• At 35 Days On the 35th day, the calf should be weaned. It should receive no more milk after that. Continue to give it clean water and calf meal/roughage mixture. At this stage, the calf should be eating about 1kg of the mixture a day. Gradually change the meal (over 5 days) to a complete calf meal with a crude protein content of about 16%. After this change in meal, the calf can be moved into a larger pen with other calves, and they can be fed from the same food trough and water trough.
• At 84 Days Switch the calves from the calf meal/roughage mixture to a mixture of ordinary dairy meal with 10% ground hay added. This mixture will have a lower protein content than the calf meal (14%), but at this stage the calves need less protein, and the mixture will be cheaper than the calf meal mix. This change over should be done gradually, taking about 7 days to change completely from one mixture to the other. Once the calves are eating the new mixture, they can be moved out of the calf house and into grass paddocks, where they will begin to graze. They should be provided with shelter against rain and sun, and the trough where they are being fed their meal should be covered against rain and damp. At this age, the calves should be eating about 2kg of meal/roughage mixture a day, and as this is enough for them, they can be put onto twice a day feeding 1 kg of meal mixture in the morning and1kg in late afternoon.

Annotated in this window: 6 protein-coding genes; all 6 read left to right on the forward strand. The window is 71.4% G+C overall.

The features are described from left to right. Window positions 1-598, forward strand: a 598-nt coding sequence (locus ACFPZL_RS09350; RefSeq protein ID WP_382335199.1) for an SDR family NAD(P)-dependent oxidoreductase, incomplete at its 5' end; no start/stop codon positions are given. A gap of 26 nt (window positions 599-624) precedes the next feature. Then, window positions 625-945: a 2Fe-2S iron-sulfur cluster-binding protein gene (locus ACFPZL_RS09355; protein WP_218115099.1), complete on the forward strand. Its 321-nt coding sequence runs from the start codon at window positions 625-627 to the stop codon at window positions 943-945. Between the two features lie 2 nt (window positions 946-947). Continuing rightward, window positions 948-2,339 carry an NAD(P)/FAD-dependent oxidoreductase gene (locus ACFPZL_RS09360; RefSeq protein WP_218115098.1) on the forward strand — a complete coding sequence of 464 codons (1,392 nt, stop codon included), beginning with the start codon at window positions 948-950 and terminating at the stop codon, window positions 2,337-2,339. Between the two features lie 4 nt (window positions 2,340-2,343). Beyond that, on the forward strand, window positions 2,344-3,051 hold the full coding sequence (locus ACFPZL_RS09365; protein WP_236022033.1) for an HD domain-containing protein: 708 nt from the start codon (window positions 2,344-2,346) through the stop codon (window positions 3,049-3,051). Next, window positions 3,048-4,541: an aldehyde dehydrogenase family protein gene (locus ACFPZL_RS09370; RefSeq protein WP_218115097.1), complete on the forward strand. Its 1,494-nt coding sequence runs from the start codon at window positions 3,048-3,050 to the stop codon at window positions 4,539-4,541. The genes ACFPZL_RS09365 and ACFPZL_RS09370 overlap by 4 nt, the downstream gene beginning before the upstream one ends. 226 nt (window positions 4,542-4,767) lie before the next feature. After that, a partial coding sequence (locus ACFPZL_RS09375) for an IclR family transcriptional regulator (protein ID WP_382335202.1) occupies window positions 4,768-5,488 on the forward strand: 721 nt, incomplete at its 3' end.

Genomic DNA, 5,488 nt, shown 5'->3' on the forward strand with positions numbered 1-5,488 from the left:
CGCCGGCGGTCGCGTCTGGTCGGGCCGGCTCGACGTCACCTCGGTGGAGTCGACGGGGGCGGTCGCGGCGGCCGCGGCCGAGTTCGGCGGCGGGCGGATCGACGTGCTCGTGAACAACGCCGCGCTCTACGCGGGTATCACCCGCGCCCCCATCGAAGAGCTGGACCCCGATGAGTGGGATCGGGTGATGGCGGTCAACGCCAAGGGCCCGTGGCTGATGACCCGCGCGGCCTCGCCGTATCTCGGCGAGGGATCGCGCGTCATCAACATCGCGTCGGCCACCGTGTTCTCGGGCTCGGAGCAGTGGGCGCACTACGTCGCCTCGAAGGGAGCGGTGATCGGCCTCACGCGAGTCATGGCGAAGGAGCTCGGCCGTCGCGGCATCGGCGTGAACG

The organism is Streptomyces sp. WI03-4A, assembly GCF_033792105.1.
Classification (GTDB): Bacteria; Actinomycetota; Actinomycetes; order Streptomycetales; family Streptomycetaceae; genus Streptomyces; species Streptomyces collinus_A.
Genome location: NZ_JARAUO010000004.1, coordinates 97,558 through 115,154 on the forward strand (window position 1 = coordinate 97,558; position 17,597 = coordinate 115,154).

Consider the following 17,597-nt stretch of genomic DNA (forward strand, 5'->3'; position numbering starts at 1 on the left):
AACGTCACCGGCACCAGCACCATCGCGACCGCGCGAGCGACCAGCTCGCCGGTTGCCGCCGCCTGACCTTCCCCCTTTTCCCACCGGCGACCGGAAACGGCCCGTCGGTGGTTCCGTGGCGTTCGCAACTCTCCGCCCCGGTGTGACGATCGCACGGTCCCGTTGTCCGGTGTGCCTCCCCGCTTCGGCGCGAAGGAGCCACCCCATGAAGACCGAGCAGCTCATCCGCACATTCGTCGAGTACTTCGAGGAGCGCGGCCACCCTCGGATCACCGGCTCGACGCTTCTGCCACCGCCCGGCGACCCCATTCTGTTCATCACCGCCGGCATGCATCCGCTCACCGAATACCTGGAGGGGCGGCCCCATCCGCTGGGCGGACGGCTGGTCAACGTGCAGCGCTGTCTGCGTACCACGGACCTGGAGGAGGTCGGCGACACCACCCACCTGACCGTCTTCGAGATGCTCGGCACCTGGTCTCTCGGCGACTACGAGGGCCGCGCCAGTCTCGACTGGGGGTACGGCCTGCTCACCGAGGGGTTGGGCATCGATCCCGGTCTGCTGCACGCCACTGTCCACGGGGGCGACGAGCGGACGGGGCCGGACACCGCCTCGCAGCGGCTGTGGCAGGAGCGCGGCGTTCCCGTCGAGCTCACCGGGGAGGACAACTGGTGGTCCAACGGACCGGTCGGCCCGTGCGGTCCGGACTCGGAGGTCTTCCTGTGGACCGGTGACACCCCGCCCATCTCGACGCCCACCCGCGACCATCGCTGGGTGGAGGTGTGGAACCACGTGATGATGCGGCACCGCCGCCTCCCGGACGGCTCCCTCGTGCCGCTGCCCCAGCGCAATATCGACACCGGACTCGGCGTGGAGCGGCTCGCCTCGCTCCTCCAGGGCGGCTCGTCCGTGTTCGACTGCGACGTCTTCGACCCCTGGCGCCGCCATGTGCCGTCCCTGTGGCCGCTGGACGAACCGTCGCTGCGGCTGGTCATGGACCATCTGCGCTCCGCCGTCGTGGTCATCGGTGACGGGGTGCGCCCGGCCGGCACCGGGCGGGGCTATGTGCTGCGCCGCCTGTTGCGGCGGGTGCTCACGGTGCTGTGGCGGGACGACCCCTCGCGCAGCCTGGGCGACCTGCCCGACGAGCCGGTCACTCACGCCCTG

DIPPING AND DOSING: While the calves are in the calf house, they will not need to be dipped, although they should be inspected, just to make sure they are not carrying any ticks. Once they have been turned out into a paddock, they should be dipped along with the other cattle, according to the dipping recommendations for that area. At 40 days, and while the calves are in the calf house, they should be dosed against tapeworms. At 60 days, and again, while they are in the calf house, they should be dosed against roundworms.